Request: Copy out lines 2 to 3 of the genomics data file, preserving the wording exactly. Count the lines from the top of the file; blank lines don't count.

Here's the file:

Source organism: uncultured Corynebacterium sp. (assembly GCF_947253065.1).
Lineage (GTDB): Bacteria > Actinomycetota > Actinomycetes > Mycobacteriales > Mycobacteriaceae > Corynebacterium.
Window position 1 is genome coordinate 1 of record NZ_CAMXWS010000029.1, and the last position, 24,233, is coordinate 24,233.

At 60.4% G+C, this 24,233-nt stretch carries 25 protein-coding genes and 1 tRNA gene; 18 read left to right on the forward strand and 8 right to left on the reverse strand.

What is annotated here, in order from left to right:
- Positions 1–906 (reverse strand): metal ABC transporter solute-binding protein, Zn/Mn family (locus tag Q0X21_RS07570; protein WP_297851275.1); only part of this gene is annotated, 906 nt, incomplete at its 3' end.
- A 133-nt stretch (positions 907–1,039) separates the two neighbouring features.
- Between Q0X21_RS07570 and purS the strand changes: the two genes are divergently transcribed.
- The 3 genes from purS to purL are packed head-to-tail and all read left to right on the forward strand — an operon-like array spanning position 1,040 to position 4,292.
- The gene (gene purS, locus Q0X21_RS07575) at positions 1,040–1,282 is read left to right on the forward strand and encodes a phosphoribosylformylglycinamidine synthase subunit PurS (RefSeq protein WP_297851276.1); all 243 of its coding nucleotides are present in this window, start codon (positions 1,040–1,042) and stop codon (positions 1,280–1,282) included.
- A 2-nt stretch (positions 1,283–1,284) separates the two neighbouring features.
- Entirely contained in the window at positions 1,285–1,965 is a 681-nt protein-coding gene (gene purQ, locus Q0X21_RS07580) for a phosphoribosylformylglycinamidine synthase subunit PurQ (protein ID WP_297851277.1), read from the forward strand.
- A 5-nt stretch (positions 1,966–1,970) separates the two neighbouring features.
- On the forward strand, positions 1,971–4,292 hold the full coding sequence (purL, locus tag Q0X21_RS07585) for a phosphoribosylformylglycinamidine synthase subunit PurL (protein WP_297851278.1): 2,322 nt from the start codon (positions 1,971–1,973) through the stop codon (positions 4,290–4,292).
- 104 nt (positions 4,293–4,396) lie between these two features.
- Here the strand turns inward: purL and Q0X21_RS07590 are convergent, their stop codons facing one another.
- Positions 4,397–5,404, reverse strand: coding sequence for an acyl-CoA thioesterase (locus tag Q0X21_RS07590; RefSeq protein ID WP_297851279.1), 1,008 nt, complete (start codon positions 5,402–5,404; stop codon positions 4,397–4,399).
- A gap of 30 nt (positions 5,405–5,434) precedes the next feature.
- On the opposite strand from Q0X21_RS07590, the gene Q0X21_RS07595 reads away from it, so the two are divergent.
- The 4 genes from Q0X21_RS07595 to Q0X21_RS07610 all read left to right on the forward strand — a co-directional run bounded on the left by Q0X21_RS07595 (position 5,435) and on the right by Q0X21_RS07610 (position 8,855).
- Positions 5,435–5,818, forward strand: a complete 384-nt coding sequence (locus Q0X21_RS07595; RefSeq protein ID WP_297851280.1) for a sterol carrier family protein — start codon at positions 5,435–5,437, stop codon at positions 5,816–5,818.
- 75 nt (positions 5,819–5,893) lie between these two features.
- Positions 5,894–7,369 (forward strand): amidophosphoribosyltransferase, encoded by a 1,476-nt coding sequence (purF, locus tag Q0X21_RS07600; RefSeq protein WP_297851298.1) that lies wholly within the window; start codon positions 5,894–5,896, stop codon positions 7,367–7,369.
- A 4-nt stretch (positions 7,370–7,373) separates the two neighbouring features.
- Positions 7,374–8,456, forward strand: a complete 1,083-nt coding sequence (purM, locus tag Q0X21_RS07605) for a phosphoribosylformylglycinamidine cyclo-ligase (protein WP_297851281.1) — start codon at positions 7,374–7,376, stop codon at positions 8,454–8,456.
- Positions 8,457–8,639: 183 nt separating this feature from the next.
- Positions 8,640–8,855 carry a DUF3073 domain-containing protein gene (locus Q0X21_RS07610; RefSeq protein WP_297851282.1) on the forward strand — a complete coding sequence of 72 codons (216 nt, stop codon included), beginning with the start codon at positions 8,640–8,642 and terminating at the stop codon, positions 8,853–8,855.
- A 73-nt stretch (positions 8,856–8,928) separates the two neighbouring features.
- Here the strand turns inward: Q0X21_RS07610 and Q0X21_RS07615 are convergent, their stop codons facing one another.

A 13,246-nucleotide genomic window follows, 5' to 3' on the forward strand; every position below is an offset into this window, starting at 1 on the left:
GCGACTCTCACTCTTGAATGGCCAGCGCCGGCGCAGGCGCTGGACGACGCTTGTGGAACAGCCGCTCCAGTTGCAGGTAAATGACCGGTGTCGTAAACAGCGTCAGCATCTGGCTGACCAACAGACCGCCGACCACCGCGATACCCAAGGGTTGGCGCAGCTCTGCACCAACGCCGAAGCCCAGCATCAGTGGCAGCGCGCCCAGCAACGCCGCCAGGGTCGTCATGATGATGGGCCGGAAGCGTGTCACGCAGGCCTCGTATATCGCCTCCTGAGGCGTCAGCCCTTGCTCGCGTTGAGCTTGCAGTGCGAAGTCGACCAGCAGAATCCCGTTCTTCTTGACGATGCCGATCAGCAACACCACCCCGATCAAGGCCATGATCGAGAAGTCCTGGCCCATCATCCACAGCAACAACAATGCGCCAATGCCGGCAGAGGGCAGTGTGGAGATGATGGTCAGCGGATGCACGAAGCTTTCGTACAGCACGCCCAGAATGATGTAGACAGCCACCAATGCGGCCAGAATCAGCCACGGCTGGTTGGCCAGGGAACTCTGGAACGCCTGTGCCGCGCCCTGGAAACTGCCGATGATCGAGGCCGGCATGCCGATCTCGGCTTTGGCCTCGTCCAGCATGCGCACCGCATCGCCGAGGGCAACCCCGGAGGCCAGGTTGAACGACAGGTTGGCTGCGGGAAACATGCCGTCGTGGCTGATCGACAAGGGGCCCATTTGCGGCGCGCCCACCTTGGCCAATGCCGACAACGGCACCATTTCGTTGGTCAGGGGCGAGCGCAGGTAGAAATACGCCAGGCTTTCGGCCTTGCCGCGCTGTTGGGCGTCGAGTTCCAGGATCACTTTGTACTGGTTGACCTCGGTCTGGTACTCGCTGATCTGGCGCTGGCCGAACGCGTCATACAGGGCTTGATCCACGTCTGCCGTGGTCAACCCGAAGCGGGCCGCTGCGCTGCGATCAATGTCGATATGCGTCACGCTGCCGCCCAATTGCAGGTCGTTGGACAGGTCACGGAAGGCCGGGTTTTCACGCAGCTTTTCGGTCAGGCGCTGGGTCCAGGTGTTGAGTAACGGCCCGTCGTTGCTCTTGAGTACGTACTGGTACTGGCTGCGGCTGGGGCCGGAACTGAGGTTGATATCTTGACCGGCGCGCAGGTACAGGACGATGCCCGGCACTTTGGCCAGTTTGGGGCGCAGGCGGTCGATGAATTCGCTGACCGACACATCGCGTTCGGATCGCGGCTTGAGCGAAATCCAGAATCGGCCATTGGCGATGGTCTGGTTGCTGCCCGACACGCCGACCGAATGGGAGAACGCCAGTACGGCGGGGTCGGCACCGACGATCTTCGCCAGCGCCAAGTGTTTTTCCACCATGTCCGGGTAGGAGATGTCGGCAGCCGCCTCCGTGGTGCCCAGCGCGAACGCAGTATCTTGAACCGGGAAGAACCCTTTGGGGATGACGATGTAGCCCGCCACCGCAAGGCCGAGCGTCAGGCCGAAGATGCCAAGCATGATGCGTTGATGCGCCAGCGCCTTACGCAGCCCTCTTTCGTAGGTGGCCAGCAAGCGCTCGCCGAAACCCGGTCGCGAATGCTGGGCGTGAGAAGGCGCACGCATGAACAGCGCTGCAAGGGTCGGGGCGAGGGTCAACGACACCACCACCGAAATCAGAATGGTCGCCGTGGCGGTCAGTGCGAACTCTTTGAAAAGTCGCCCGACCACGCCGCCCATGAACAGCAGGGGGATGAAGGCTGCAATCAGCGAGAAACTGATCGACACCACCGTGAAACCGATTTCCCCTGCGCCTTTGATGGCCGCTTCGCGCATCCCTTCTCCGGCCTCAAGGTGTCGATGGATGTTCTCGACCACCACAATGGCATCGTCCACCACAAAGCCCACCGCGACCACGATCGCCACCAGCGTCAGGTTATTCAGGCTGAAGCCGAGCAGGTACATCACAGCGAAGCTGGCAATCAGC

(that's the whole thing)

Lineage (GTDB): Bacteria > Actinomycetota > Actinomycetes > Mycobacteriales > Mycobacteriaceae > Corynebacterium.
Window position 1 is genome coordinate 1 of record NZ_CAMXWS010000029.1, and the last position, 24,233, is coordinate 24,233.